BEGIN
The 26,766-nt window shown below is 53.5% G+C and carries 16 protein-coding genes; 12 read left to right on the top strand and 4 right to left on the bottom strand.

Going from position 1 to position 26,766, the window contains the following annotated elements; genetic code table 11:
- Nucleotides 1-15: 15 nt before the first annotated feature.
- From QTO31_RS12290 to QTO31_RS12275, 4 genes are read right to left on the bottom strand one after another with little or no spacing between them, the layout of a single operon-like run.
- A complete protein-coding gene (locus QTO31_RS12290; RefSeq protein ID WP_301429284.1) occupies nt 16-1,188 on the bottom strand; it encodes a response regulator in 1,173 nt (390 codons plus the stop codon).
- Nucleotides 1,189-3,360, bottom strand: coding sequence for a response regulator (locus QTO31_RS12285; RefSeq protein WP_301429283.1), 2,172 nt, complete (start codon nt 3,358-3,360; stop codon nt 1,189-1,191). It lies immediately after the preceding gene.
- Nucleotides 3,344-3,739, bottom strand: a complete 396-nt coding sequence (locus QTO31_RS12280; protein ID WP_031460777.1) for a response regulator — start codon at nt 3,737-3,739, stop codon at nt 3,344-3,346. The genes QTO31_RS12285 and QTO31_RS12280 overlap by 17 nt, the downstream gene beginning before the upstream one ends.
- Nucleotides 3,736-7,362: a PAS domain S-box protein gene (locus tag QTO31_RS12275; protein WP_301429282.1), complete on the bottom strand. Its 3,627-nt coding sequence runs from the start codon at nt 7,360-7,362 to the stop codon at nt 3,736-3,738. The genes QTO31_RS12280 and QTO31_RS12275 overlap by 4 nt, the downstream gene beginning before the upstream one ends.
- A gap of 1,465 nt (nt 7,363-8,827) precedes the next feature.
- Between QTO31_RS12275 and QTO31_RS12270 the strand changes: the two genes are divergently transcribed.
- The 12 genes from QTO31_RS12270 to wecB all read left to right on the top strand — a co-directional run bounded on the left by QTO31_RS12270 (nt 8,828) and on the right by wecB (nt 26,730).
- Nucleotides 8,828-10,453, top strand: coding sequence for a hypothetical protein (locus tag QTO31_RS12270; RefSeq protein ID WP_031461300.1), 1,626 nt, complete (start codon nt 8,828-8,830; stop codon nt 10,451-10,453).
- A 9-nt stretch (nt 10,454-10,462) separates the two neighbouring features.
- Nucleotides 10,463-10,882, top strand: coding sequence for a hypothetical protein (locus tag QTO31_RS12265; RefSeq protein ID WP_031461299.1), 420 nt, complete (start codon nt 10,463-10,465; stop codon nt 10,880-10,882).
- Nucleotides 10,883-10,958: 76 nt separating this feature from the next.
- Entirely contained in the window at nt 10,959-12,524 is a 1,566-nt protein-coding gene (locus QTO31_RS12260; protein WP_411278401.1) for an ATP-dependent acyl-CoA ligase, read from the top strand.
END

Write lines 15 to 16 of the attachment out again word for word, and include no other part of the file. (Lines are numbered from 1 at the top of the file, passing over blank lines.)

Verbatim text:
- Nucleotides 10,883-10,958: 76 nt separating this feature from the next.
- Entirely contained in the window at nt 10,959-12,524 is a 1,566-nt protein-coding gene (locus QTO31_RS12260; protein WP_411278401.1) for an ATP-dependent acyl-CoA ligase, read from the top strand.